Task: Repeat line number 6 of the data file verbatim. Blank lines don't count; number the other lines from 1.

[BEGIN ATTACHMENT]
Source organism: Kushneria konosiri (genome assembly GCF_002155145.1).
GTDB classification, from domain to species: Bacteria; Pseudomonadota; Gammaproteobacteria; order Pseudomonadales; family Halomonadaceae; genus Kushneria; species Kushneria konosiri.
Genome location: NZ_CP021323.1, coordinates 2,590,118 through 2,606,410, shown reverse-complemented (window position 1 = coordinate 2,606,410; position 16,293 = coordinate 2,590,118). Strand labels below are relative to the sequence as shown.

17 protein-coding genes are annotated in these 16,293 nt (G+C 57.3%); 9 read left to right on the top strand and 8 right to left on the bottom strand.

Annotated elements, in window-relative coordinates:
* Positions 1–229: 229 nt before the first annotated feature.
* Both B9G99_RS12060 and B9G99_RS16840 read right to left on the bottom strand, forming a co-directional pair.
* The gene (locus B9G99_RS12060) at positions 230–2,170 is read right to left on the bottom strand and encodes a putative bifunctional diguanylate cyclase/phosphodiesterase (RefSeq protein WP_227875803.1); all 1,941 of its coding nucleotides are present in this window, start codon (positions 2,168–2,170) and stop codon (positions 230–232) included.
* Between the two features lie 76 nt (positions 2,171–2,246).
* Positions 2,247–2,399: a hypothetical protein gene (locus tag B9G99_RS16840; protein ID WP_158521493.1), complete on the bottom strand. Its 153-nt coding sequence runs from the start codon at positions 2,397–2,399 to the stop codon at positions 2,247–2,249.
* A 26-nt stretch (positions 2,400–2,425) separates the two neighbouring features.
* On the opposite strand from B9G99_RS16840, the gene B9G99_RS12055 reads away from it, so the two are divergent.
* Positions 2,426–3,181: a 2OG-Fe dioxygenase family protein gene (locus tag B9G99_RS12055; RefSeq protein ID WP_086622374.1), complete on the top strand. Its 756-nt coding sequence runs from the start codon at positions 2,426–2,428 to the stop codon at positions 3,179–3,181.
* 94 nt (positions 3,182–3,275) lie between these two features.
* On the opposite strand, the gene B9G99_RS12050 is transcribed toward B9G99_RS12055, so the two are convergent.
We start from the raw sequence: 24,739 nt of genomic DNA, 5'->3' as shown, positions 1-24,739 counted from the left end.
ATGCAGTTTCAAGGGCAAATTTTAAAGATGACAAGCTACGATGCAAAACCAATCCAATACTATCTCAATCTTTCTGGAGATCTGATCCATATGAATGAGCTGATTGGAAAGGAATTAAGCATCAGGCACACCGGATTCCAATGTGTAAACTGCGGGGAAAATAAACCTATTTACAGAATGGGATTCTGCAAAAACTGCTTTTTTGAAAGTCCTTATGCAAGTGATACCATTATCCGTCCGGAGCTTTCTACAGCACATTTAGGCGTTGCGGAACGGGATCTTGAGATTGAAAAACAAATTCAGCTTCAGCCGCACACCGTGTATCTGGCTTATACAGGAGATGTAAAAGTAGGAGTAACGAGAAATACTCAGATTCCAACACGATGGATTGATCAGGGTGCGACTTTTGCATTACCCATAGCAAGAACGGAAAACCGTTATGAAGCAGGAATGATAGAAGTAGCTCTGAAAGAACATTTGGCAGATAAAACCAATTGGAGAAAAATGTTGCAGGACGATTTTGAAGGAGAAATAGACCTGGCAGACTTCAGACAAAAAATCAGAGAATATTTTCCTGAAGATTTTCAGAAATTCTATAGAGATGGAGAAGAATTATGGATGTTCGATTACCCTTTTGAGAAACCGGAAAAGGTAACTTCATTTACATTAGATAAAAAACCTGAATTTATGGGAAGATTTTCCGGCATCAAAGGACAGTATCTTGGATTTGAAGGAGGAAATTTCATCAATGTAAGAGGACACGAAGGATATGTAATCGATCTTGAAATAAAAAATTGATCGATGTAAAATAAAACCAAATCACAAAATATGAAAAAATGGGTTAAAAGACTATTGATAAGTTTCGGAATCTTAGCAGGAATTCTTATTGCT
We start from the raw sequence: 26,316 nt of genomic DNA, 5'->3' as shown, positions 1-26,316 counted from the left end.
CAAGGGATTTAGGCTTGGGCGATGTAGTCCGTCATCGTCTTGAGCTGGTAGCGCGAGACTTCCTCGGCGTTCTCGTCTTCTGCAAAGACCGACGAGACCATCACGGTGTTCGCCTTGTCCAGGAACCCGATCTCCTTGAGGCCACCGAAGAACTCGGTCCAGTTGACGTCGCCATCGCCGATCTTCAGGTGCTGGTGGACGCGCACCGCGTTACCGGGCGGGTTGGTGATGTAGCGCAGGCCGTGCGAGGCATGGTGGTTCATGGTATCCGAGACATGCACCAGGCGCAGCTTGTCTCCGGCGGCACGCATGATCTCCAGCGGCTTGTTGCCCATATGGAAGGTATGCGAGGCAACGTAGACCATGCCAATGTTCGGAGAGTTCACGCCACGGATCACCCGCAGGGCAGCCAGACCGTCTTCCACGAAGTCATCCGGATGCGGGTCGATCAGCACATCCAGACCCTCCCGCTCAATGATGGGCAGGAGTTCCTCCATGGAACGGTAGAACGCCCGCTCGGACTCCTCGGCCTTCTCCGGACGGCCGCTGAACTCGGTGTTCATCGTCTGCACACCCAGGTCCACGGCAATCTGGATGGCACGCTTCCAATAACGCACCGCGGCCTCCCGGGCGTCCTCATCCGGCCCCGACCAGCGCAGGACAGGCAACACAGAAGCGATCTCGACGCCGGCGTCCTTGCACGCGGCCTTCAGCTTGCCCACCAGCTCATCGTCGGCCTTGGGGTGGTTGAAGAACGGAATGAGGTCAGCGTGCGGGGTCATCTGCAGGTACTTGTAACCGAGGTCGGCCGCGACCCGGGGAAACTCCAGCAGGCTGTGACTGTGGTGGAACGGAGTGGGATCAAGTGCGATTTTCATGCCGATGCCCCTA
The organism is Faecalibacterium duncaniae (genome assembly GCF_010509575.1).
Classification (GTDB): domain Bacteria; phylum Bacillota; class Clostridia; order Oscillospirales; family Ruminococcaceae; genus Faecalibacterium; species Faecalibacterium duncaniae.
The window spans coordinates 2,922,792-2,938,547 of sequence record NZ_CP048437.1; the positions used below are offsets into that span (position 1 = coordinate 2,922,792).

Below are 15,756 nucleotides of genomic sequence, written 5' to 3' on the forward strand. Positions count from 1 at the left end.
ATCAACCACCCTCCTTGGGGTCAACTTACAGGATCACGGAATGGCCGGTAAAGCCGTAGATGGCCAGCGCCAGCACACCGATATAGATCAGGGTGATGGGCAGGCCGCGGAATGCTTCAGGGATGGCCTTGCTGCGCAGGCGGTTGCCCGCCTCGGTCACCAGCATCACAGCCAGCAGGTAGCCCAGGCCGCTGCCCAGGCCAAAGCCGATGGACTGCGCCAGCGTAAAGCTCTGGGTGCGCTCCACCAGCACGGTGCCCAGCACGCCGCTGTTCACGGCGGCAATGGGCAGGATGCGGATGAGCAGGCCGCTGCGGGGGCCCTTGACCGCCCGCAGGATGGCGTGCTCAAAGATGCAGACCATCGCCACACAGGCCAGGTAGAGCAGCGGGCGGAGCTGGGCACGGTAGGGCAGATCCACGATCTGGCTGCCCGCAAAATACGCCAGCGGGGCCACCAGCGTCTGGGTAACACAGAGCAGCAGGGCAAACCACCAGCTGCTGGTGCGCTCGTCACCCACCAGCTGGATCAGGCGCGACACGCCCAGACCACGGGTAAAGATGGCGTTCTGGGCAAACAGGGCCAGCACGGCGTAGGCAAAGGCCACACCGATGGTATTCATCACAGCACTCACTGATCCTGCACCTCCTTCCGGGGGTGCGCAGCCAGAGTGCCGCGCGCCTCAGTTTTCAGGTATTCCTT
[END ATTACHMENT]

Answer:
* Positions 1–229: 229 nt before the first annotated feature.